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Open source news roundup for February 4-17, 2018

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In this edition of our open source news roundup, we take a look at the Mozilla's IoT gateway, a new machine learning platform, Code.mil's revamp, and more.

Open source news roundup for February 4-17, 2018

Mozilla announces Project Things for a more secure IoT

Mozilla wants you to have control over your connected devices. To help you gain that control, they've released Project Things into the wild[1].

Project Things is a Raspberry Pi-powered gateway that gives "connected things their own Things URLs so they can be discovered and linked to." People using Project Things can issue voice commands to their devices, get a "a floor-plan map of devices in the home," and build complex commands using a rules engine inspired by a service called IFTTT[2]. And that's just the beginning.

You can get started with Project Things by downloading it[3] and running it on your Raspberry Pi. Mozilla cautions that it's an "early preview for hackers, makers and web developers."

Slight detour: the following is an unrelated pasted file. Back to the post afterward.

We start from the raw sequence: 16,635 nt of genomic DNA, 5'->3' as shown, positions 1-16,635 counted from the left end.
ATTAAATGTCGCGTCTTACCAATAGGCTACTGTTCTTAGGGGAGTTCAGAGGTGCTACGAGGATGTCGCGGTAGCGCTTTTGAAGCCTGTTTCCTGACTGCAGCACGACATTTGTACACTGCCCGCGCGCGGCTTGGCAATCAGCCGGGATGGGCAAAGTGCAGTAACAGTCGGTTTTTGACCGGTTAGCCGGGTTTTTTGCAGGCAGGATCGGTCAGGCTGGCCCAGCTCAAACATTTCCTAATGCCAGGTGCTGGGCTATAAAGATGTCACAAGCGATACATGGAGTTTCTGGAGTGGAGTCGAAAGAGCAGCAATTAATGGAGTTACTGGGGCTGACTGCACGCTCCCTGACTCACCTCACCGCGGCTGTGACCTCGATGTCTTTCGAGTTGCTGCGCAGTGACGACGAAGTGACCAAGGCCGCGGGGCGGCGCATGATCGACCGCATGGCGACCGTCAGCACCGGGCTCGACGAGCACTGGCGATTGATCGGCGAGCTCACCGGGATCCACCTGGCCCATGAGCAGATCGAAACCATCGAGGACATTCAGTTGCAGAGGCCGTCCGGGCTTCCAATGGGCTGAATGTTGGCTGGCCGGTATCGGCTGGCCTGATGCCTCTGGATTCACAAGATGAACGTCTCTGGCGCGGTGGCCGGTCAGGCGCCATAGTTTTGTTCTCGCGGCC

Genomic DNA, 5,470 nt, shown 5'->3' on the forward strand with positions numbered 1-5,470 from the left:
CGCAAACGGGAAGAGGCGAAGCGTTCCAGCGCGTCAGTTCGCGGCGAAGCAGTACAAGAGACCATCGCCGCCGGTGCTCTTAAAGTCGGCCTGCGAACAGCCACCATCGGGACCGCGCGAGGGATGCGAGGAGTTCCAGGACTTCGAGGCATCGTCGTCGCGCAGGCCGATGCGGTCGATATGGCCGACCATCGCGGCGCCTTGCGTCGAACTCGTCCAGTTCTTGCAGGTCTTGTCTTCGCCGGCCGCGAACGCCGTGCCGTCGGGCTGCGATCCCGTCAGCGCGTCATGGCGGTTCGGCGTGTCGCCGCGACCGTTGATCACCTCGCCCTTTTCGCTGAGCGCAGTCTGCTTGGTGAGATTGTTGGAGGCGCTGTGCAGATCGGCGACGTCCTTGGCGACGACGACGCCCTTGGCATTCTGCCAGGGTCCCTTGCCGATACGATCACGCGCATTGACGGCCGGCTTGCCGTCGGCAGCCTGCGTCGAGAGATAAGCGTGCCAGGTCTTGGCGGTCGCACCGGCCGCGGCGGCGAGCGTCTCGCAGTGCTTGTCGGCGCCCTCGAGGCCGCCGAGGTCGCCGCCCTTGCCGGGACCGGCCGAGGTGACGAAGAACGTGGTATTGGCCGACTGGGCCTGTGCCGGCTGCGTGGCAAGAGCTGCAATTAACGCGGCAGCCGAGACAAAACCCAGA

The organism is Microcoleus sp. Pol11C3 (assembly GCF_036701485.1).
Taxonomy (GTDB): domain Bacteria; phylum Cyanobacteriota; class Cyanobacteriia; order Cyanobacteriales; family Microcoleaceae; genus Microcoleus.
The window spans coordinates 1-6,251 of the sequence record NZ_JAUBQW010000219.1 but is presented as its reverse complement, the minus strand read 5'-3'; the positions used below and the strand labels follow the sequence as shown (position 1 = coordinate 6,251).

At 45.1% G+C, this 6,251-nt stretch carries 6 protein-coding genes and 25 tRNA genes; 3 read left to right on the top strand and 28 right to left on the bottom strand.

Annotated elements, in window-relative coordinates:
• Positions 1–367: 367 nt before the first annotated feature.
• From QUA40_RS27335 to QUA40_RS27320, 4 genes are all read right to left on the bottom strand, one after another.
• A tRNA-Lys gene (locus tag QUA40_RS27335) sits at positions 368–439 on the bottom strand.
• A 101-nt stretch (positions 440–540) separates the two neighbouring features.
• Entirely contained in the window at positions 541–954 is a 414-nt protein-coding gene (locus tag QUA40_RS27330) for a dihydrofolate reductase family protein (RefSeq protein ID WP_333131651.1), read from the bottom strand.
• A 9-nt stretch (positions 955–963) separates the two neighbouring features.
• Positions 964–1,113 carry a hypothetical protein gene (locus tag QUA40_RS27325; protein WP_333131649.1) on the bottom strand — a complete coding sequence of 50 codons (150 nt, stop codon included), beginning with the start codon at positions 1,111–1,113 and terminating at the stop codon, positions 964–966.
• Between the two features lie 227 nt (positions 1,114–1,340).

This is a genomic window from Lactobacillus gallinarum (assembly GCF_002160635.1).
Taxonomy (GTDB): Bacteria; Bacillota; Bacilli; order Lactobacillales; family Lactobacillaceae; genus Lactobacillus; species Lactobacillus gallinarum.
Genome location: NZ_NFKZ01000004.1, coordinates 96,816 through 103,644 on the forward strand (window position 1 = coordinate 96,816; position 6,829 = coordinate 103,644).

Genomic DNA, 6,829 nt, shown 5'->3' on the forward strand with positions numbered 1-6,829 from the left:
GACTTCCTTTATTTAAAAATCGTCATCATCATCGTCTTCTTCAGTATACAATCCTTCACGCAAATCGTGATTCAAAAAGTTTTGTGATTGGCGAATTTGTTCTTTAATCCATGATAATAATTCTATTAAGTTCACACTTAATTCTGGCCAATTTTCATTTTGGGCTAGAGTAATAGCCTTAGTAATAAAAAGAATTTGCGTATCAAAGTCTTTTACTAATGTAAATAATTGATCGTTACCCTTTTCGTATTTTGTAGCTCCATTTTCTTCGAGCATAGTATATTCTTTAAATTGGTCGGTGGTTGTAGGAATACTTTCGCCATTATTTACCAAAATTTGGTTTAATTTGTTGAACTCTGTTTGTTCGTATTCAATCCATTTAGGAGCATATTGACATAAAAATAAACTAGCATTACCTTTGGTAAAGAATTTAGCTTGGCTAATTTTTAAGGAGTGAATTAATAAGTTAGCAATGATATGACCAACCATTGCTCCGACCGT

Hardware hackers get Linux to run on Nintendo Switch

Linux now runs on yet another piece of hardware that wasn't designed to play nicely with the operating system. The hardware hacking group fail0verflow got Debian to run on the Nintendo Switch portable gaming console[4].

To do the deed, fail0verflow took advantage of a flaw in the device's boot ROM to insert code into the boot process that allows Linux to run on the Switch. The group did it without "custom modifications or chips which has often been the case with such 'jailbreaking' of games consoles." fail0verflow hasn't release the details of this hack, but if they do "we could see hobbyist hackers get Linux up and running on their Switches

Read more from our friends at Opensource.com

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